Prelim Performance Analysis:
new iMac with Retina 5K display
Posted Tuesday, October 21, 2014 by rob-ART morgan, mad scientist
We are excited about the new iMac with Retina 5K Display. We ordered the 4.0GHz Quad-Core i7 model with Radeon R9 M295X GPU for our long term testing, but plan to benchmark it against the 3.5GHz quad-core i5 with R9 M290X GPU as well as models of non-Retina iMac.
Meanwhile, here's our list of the key performance enhancements:
The "Best for display" setting of the Retina 5K will be 2560x1440. Using the Displays System Preference panel, you will be able to scale the resolution up or down similarly to how it works with the Retina MacBook Pro. Some apps will offer you the choice of running at the full 5120x2880. Some will not. Whatever resolution you scale it to, the pixels-per-inch (ppi) will remain the same, thereby preserving the 'Retina' effect.
To drive the extra pixels, you need a more muscular GPU. Apple has provided the Radeon R9 M290X (2G) and M295X (4G) options.
Keep in mind that this is a mobile GPU. It will not provide the same performance as a desktop R9 290X or R9 295X -- both of which use the "Hawaii" chipset. The iMac mobile version uses the "Tonga/Amethyst" chipset comparable to the desktop version of the R9 275. However, expect the M295X to run OpenGL intensive apps faster than the GTX 780M in the best non-Retina iMac and equal to a single FirePro D700 in the 'late 2013' Mac Pro.
Why AMD instead of NVIDIA? One guess is Apple's emphasis on OpenCL. AMD GPUs tend to beat their NVIDIA counterparts by a large margin in the LuxMark OpenCL benchmark. Needless to say, we will be running our full suite of OpenCL and OpenGL benchmarks comparing the 5K iMac with AMD GPUs to other models of iMac with NVIDIA GPUs.
The top Quad-Core i7 is now clocked at 4.0GHz with Turbo Boost up to 4.4GHz. Compare that to the top Quad-Core i7 offered in the non-Retina iMac at 3.5GHz with Turbo Boost up to 3.9GHz.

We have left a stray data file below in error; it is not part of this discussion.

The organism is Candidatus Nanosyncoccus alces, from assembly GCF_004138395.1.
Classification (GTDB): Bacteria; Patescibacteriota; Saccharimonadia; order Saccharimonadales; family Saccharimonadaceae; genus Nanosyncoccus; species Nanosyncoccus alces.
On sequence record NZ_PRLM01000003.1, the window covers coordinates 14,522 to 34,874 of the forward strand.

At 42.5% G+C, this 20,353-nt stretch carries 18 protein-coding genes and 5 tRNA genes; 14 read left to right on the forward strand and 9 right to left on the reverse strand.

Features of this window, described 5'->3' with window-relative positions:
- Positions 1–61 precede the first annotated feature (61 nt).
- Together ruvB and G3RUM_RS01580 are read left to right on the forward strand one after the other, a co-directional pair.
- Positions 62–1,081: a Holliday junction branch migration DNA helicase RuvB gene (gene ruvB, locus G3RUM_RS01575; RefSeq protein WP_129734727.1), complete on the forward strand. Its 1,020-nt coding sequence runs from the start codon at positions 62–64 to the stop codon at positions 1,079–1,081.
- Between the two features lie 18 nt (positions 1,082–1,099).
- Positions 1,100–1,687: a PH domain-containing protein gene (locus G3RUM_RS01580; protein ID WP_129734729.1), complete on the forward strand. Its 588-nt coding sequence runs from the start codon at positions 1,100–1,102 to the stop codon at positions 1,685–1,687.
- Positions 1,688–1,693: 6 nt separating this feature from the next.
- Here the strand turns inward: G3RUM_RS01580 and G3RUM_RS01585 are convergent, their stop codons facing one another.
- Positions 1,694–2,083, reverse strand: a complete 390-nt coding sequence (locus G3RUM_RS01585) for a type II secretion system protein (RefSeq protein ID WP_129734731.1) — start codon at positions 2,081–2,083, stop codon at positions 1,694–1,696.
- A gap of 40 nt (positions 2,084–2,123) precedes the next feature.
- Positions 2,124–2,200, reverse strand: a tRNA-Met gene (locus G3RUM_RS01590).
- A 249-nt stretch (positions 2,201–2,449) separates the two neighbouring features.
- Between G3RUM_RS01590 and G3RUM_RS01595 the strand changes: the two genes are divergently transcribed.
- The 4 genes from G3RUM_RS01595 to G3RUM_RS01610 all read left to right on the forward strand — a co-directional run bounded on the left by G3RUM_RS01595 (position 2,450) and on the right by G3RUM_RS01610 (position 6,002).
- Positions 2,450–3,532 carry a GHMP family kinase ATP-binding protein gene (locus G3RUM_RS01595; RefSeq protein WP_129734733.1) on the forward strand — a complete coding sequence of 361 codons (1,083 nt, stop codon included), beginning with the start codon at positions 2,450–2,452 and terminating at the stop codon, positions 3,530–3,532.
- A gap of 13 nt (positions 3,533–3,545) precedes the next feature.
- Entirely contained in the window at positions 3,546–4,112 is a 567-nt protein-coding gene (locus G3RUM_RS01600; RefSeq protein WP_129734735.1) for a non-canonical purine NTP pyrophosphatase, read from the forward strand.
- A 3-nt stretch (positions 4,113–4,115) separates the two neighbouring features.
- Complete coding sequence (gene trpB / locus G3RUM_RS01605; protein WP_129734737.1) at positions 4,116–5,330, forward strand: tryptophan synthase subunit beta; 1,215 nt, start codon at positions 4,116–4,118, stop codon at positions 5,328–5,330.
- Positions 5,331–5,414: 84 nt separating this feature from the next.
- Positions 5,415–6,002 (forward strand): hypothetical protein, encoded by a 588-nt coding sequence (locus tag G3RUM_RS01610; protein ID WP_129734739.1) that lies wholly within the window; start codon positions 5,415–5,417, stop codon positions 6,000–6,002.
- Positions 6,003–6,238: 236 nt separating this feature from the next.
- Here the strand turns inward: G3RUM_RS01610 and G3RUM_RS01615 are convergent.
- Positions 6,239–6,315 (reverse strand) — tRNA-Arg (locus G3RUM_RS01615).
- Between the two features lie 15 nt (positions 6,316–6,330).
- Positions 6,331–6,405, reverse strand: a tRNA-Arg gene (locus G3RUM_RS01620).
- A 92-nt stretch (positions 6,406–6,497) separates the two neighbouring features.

If you choose the 3.5GHz Quad-Core i5, keep in mind that, though it has Turbo Boost up to 3.9GHz, it does NOT support Hyper-Threading. It will not render with eight virtual cores the same way the Quad-Core i7 does. If your most demanding apps use more than four cores to render, you will want to spend the extra $250 for the Quad-Core i7.
What does this mean? It means that if you have external flash storage attached like the LaCie Little Big Disk Thunderbolt 2.0, you will see the full 1348MB/s sequential READ speed (AJA System Test, 16G Test Size). The non-Retina iMac with Thunderbolt 1.0 limits the same storage device to 893MB/s sequential READ speed.
However, if you connect and stripe two LaCie LBD TB2s, you won't see 2609MB/s. Why? Because the two Thunderbolt 2.0 ports share the same bus. Only the 'late 2013' Mac Pro has multiple Thunderbolt 2.0 busses (for six ports) and supports bridging like we demonstrated in our benchmarking of up to three LaCie LBD TB2s.
FAST but not FASTER FLASH DRIVE
UPDATE: Our iMac arrived early. First test we ran was AJA System Test (16G test size). Max READ speed was 816MB/s and average READ speed was 776MB/s. We were hoping for an upgrade to match the 1000+MB/s average READ speed we measured on the 'mid 2014' MacBook Pro and 'late 2013' Mac Pro .
SPEED TEST RESULTS FOR THE IMAC 5K
Go to our INDEX page for a list of several pages featuring the iMac with Retina 5K Display compared to other Macs.
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